Wednesday, July 31 mark the 127th anniversary of the Nantwich Show and its third year at Reaseheath College. The Nantwich Agricultural Society was formed in 1897 following the success of the first event, which was then hosted by the Cheshire Agricultural Society, which held four shows around Cheshire.

The Nantwich Dairy Show continued to be staged each year, with the earliest records of competitions from October 1908 when it was held in the Nantwich Market Hall: 258 entries of cheese and 34 entries of butter were recorded with the prize winners including J. Dutton of Swanley Hall, W.H. Hobson from Blakenhall, J. Bennion of Gorsecroft Farm, Audlem and T. Peacock from Huxley Hall, Chester.

In 1943, during the war years, a show was promoted to raise funds for the Red Cross. Mr Frank Hughes was appointed secretary at a salary of £50 p/a, with the chairman being Mr Millard and the president, G.R. Rigby. The show produced a profit of a thousand pounds.

Great British Life: Nantwich Show manager Liz Parkin. Nantwich Show manager Liz Parkin. (Image: Nantwich Show)

In 1945, the now Nantwich Agricultural Show and Gymkhana was held on the grounds of what was St Joseph's School in London Road (today Regents Park and Elim Church), with the profits donated to the Nantwich Cottage Hospital. The event was an outstanding success and it was decided it should become annual. A meeting was called on October 11, 1945, to select officers and to draw up bye-laws and regulations. The date for the next show was set for Wednesday, July 31, 1946, the last Wednesday in July – a tradition still standing.

Volunteers have always been a mainstay of the show, with many of the current team being involved for more than 30 years. In 2016, the society was recognised by Queen Elizabeth, when she presented the Queen's Award for Voluntary Service.

From 1946 until 2019 the show was held at Dorfold Hall Park. The only cancellations in those years were in 1952 1968 and 2001 due to Foot and Mouth Disease, and in 2012 and 2019 because of bad weather, although in both these years the International Cheese and Dairy Awards (ICDA) went ahead.

Great British Life: Nantwich Show memorabilia across the decades. Nantwich Show memorabilia across the decades. (Image: Natwich Show)

Then came the Covid years. In 2020, before the nationwide lockdown, the Nantwich Agricultural Society had already paid out large deposits on infrastructure and marketing for an event, including the International Cheese Awards, which were now turning over £750,000. With no means to claim insurance this time, the charity lost more than £250,000 over night.

If Nantwich Agricultural Society was going to survive, the Cheese Awards and Nantwich Show had to part company and 2019 was the last year the ICDA would be held at the Nantwich Show. It was too large and costly to continue to be hosted in temporary structures, so the awards moved to a new home at Bingley Hall at the Staffordshire Showground, where they will be held this year from June 27 to 29.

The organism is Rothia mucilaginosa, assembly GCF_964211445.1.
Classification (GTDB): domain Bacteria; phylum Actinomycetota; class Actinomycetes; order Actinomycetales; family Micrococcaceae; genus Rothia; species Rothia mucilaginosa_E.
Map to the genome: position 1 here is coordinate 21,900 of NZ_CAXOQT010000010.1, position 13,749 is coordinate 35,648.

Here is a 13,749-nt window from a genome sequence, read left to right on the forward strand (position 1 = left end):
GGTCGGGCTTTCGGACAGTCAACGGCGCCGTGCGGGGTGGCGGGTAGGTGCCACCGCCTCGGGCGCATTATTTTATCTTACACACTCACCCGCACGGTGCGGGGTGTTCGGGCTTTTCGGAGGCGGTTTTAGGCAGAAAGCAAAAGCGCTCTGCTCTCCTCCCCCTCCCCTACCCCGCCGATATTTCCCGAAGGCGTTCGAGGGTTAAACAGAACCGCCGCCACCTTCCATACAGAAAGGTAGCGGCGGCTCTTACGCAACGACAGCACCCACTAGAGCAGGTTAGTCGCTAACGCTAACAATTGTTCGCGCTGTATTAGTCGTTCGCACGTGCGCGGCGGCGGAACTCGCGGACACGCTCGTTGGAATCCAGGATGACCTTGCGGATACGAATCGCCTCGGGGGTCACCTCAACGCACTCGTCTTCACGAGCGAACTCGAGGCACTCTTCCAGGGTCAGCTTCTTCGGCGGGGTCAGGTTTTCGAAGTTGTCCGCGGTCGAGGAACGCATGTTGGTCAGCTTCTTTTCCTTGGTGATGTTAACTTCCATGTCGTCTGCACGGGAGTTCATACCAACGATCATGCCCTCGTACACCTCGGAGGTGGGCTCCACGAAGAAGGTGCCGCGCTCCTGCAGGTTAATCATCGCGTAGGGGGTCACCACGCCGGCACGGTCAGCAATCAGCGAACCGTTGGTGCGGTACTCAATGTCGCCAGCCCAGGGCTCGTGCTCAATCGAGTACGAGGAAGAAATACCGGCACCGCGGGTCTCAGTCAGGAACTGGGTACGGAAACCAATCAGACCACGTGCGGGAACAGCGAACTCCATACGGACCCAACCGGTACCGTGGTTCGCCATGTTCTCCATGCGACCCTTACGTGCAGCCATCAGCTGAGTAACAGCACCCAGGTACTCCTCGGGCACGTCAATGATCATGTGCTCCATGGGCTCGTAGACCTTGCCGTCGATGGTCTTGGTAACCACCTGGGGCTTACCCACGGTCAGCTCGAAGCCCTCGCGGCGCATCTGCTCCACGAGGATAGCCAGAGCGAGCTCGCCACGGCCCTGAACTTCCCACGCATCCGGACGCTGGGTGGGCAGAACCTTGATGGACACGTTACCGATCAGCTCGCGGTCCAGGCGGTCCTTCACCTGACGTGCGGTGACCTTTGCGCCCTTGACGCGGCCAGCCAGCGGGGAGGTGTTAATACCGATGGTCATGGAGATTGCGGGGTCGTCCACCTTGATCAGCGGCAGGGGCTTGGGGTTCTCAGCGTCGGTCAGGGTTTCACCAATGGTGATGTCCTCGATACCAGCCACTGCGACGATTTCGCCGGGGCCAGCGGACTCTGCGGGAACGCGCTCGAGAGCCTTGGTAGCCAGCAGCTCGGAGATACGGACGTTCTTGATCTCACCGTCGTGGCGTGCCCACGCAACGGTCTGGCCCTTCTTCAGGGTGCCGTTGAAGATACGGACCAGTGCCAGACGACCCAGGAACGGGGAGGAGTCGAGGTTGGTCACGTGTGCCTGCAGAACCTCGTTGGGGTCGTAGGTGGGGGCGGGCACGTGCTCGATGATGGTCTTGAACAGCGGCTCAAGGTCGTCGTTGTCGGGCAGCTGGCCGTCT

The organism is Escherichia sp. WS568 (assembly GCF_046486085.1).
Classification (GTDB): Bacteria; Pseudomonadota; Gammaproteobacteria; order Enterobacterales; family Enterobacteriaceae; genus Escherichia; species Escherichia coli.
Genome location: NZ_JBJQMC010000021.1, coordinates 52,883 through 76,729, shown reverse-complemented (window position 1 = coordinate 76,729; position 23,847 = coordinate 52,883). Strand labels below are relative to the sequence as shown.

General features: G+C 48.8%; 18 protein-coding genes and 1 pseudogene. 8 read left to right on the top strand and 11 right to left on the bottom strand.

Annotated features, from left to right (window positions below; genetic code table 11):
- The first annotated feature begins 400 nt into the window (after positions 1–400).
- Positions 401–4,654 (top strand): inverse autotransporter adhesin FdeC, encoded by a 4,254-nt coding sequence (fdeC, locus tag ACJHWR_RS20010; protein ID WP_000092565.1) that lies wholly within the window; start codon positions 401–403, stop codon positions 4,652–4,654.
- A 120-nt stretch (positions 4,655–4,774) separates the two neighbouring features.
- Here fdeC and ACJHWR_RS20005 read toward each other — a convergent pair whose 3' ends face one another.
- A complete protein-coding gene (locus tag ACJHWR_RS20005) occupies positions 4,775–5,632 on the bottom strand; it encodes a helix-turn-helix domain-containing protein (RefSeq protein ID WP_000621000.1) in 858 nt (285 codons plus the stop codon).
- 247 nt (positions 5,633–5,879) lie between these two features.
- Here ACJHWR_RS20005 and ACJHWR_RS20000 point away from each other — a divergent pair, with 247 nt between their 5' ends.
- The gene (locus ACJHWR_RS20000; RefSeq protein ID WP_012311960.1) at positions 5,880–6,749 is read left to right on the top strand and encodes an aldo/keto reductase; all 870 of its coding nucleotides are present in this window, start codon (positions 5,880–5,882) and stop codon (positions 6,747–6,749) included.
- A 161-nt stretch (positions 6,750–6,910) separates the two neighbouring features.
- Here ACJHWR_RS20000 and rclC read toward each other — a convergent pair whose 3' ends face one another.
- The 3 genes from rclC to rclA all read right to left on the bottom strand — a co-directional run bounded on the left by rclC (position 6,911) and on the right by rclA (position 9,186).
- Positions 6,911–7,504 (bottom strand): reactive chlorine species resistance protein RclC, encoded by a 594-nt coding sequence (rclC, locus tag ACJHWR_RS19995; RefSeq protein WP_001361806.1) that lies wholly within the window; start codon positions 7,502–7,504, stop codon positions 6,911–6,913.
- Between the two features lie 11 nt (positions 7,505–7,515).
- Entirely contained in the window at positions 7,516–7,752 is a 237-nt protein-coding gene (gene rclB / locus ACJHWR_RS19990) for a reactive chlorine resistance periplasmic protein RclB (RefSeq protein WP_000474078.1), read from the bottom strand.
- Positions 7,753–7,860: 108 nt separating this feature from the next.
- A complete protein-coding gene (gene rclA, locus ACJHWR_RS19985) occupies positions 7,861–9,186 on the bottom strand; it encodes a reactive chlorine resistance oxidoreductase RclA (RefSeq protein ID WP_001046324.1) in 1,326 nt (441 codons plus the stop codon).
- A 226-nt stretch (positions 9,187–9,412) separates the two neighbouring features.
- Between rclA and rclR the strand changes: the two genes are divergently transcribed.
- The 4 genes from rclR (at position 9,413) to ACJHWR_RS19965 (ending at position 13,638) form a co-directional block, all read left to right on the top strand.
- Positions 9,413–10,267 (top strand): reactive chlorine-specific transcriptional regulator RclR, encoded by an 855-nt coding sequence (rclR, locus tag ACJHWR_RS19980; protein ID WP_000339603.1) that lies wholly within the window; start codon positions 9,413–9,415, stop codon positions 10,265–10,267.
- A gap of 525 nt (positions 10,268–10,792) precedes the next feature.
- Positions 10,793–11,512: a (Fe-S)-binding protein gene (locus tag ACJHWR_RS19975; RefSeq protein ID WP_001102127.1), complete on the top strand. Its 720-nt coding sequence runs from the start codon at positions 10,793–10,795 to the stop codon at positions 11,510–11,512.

Following a three-year break, depleted reserves and the uncertainty around Covid at the time, the chairman, Michael-John Parkin and the directors made the brave decision to relaunch the show in 2022. I took on the role of the event organiser and with a new operations team and with more than 2,000 volunteer hours clocked up, the Nantwich Show made its very welcome return within six months of us agreeing the go-ahead.

The new showground, at Reaseheath Old Hall part of Reaseheath College, was met with huge positivity with traders and visitors commenting: 'It is back to where it should have always been', 'the new site and layout is perfect' and 'it feels like a proper country show again'. Chairman Michael-John said: 'I feel I have brought the show home as the last farmer to farm at Reaseheath Old Hall was my grandfather Bill Parkin, himself a volunteer for many years.'

Great British Life: Cheshire Life has long been a supporter of the show.Cheshire Life has long been a supporter of the show. (Image: Cheshire Life)

The support in the first year was incredible: everyone volunteered their time, sponsors were generous, suppliers gave favourable prices in lieu of sponsorship and most importantly, the sun shone. Visitors filled the site and the charity went from a decade of losses to turning a healthy profit.

As the show enters its third year at Reaseheath College, I (as show manager) share a full-time role with show secretary, Mel Wood and the new systems and processes are bedding in well.

The show now has two strong patrons in HJ Lea Oakes and Reaseheath College and a raft of key sponsors including The Great British Cheese Company, Mornflake, Whitegates Estate Agents, SugaRich, Sandstone Vets, Livestock Supplies, AW Burrows Funeral Directors, RF Fielding and new for 2024, Cheshire Life magazine, which is sponsoring the Members' Garden.

The 2024 event is taking shape with more than 200 traders already booked and new attractions including an Artisan Food Market, the Clwyd Axe Men, British Scurry & Trials Driving, Fly Ball and a Clay Laser Shoot.

Competition entries open on May 1 and include Cattle, Sheep, Shire Horses, Home Produce, Arts & Crafts, Pigeons, Eggs, Floristry and the Fun Dog Show. The theme this year is The Olympics with some new classes being added including Aberdeen Angus and Heavy Horse sections. Competition entries can now be made online via the website.

Volunteers old and new are being welcomed back and new enquiries can be made via the website. General Admission tickets are also available now at